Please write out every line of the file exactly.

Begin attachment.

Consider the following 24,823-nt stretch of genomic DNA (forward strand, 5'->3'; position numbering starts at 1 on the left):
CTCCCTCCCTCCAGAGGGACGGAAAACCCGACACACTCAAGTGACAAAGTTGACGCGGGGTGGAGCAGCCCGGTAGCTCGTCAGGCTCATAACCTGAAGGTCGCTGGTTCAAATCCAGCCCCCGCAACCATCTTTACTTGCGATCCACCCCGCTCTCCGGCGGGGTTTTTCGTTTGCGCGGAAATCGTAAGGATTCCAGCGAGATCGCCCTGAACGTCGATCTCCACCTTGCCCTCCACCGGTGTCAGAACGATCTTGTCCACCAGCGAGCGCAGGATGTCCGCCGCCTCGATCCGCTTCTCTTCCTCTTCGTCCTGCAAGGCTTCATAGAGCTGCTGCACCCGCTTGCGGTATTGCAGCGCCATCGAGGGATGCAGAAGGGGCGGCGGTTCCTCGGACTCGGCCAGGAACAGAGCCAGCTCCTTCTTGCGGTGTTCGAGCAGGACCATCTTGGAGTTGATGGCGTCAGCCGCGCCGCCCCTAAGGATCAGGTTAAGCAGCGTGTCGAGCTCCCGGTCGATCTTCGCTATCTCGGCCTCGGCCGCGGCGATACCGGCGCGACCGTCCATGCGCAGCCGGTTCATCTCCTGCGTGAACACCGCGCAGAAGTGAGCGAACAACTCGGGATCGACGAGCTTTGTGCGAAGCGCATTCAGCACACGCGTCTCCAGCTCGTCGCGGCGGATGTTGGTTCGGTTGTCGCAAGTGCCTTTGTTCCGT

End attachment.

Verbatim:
Consider the following 24,823-nt stretch of genomic DNA (forward strand, 5'->3'; position numbering starts at 1 on the left):
CTCCCTCCCTCCAGAGGGACGGAAAACCCGACACACTCAAGTGACAAAGTTGACGCGGGGTGGAGCAGCCCGGTAGCTCGTCAGGCTCATAACCTGAAGGTCGCTGGTTCAAATCCAGCCCCCGCAACCATCTTTACTTGCGATCCACCCCGCTCTCCGGCGGGGTTTTTCGTTTGCGCGGAAATCGTAAGGATTCCAGCGAGATCGCCCTGAACGTCGATCTCCACCTTGCCCTCCACCGGTGTCAGAACGATCTTGTCCACCAGCGAGCGCAGGATGTCCGCCGCCTCGATCCGCTTCTCTTCCTCTTCGTCCTGCAAGGCTTCATAGAGCTGCTGCACCCGCTTGCGGTATTGCAGCGCCATCGAGGGATGCAGAAGGGGCGGCGGTTCCTCGGACTCGGCCAGGAACAGAGCCAGCTCCTTCTTGCGGTGTTCGAGCAGGACCATCTTGGAGTTGATGGCGTCAGCCGCGCCGCCCCTAAGGATCAGGTTAAGCAGCGTGTCGAGCTCCCGGTCGATCTTCGCTATCTCGGCCTCGGCCGCGGCGATACCGGCGCGACCGTCCATGCGCAGCCGGTTCATCTCCTGCGTGAACACCGCGCAGAAGTGAGCGAACAACTCGGGATCGACGAGCTTTGTGCGAAGCGCATTCAGCACACGCGTCTCCAGCTCGTCGCGGCGGATGTTGGTTCGGTTGTCGCAAGTGCCTTTGTTCCGT